Anterior Pituitary Gland:  The pituitary gland is one of the many glands of the endocrine system and it contains two divisions - the anterior pituitary and posterior pituitary division. The hypothalamus found in the forebrain is responsible for controlling and stimulating the anterior pituitary gland. The hypothalamus is connected to the anterior pituitary through a network of blood vessels called the hypophyseal portal system. The hypothalamus releases its own set of hormones that travel down the hypophyseal portal system and to the anterior pituitary gland, where they stimulate the release of six different hormones. The six different hormones of the anterior pituitary gland are human growth hormone (HGH), adrenocorticotropic hormone (ACTH), thyroid-stimulating hormone (TSH), prolactin, follicle stimulating hormone (FSH) and luteinizing hormone. All these hormones are peptides, which means they are water-soluble and can travel in the blood without a carrier protein. It also means that they bond onto target cells at receptors found on the membrane.

Posterior Pituitary Gland:  The backside of the pituitary gland is called the posterior pituitary gland. It is connected to the hypothalamus via a network of neurons. Unlike the anterior pituitary gland, the posterior pituitary gland does not actually produce any hormones of its own. Instead two hormones are produced within the cell bodies of the neurons in the hypothalamus and then travels down to the posterior pituitary gland for storage. These two hormones are the antidiuretic hormone (ADH) and oxytocin. The antidiuretic hormone, also called vasopressin, is synthesized in the supraoptic neurons and then travel down the axons in secretory vesicles. They are stored along the axon and at the axon terminal is special vesicles called Herring bodies. ADH is stimulated by a high blood osmolarity (a high concentration of solute in the blood) or a low amount of water volume in the blood (low blood pressure). ADH acts on the collecting duct of the kidneys and forces them to reabsorb more water back in the body. This concentrates the urine and decreases the volume of urine while at the same time increasing the blood water volume. ADH also constricts the blood vessels and increases the blood pressure of the organism. Oxytocin is produced in the supraoptic and paraventricular nuclei of the hypothalamus and stored in the axons of the posterior pituitary gland. They are released during childbirth and stimulates the contraction of the smooth muscle in the uterus. It is also released post-childbirth and is responsible for secreting milk.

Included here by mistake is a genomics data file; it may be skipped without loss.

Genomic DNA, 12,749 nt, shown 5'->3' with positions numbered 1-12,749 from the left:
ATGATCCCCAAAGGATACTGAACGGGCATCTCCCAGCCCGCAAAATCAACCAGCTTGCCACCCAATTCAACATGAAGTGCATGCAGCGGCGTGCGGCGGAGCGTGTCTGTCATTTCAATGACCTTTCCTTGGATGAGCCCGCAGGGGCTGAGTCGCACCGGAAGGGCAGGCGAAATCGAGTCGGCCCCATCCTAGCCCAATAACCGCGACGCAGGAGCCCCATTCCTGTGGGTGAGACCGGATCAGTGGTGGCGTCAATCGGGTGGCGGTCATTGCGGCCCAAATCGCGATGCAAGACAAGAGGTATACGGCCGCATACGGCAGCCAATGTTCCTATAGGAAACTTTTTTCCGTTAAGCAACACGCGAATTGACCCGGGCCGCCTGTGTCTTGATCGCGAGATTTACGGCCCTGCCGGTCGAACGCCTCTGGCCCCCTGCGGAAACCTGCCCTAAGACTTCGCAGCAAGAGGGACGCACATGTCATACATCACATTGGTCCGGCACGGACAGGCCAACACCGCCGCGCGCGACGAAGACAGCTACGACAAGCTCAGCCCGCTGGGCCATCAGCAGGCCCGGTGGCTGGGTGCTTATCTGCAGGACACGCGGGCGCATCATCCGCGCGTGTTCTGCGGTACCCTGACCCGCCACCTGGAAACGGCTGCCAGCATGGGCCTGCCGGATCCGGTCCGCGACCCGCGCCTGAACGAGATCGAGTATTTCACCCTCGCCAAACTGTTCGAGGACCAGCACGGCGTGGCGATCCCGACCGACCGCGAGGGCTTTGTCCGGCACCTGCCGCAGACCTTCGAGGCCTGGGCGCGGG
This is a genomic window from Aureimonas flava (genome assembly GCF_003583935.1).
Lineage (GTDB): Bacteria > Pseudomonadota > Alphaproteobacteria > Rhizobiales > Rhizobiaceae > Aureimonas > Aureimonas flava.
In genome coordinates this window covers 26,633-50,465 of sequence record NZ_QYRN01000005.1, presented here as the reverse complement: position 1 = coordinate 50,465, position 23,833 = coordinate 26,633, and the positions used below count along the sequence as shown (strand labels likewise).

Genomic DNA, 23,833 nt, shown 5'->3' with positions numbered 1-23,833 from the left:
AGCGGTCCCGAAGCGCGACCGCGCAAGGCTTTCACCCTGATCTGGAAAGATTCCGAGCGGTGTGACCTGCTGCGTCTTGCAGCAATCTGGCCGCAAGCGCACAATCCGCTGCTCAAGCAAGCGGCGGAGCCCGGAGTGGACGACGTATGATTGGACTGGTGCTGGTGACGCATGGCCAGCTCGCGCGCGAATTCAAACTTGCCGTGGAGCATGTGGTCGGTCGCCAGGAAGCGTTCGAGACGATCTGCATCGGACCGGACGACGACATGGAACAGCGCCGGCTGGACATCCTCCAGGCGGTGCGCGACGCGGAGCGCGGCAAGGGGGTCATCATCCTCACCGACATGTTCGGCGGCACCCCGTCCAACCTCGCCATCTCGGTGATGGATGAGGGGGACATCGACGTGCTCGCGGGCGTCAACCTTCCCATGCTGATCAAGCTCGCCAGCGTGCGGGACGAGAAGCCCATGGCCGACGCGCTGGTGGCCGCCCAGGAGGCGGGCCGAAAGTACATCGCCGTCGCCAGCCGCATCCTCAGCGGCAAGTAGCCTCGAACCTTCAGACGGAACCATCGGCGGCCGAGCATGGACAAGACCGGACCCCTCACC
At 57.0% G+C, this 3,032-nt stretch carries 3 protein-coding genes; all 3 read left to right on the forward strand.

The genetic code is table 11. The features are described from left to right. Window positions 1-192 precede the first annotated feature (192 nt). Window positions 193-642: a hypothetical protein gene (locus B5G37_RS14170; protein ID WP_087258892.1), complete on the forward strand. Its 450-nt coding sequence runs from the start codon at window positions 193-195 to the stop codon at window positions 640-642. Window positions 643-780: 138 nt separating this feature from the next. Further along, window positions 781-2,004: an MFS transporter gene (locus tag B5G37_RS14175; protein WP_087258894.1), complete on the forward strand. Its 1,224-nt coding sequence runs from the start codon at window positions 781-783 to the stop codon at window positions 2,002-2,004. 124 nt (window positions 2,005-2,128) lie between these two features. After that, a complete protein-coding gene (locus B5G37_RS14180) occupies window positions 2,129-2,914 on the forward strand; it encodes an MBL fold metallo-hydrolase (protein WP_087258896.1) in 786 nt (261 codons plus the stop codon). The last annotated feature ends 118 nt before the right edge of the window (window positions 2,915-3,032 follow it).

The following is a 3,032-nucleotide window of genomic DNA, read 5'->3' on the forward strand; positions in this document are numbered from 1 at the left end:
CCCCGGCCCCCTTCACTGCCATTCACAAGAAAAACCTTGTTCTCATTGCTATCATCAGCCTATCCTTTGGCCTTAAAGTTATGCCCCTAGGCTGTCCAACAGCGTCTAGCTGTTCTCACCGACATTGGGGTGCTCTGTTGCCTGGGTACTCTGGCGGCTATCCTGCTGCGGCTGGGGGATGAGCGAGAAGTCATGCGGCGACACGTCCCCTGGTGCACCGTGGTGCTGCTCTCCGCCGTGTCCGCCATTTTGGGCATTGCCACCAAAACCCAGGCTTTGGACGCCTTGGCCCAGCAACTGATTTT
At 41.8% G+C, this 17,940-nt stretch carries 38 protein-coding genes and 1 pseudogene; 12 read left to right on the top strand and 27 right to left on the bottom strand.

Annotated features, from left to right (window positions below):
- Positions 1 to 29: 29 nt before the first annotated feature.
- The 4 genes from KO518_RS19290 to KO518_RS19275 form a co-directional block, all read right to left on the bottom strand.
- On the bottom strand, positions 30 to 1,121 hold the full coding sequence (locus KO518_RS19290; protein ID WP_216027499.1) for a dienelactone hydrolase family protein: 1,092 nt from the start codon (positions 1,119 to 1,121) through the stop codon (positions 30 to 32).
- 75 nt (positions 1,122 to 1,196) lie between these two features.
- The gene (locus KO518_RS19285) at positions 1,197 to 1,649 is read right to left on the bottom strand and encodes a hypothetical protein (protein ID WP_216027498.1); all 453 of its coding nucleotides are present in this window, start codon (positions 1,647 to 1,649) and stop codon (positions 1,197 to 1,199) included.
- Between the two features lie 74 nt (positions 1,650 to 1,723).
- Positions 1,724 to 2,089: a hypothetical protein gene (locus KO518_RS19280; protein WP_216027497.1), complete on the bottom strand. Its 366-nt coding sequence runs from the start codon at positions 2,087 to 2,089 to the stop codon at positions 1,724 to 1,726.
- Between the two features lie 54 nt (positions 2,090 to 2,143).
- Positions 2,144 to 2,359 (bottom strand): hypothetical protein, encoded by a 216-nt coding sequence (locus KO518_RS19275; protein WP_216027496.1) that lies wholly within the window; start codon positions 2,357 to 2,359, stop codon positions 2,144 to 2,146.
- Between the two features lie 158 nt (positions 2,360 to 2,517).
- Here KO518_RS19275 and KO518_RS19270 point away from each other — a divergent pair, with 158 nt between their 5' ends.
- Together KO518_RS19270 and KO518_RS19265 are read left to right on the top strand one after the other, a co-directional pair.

The Thyroid Gland:  The thyroid gland is located along the front portion of the windpipe, positioned right below the Adam's apple. It contains specialized cells that are responsible for synthesizing and releasing three important hormones. The two lipid-soluble hormones are triiodothyronine (T3) and thyroxine (T4) while the water-soluble polypeptide hormone is called calcitonin. The T3 and T4 hormones are both tyrosine derivatives and require carriers within the blood. They can easily travel across the membrane of the cell and enter the nucleus of the target cell, where they act at the transcriptional level. T3 and T4 hormones act in very similar ways and are responsible for resetting the basal metabolic rate of the human body. This means they can affect processes such as cellular respiration, the contraction of the heart, protein synthesis and degradation, and many more. They are also crucial in human growth and development. T3 and T4 hormones are produced in thyroid cells called follicular cells. Hypothyroidism and hyperthyroidism are two abnormalities of the thyroid that can affect the human in different ways. Calcitonin is produced by parafollicular cells (C-cells) and is a water-soluble large polypeptide. This means that calcitonin can travel within the blood without any protein carrier and it binds onto protein receptors found on the membrane of the cell. Calcitonin is stimulated and released when the blood calcium concentration is high. It can decrease the plasma concentration in three ways - by inhibiting the kidneys from absorbing calcium into the body, it can decrease the amount of calcium absorbed in the intestines and it can also cause the bone to absorb more calcium from the blood by decreasing the activity of osteoclasts and increasing the activity of osteoblasts.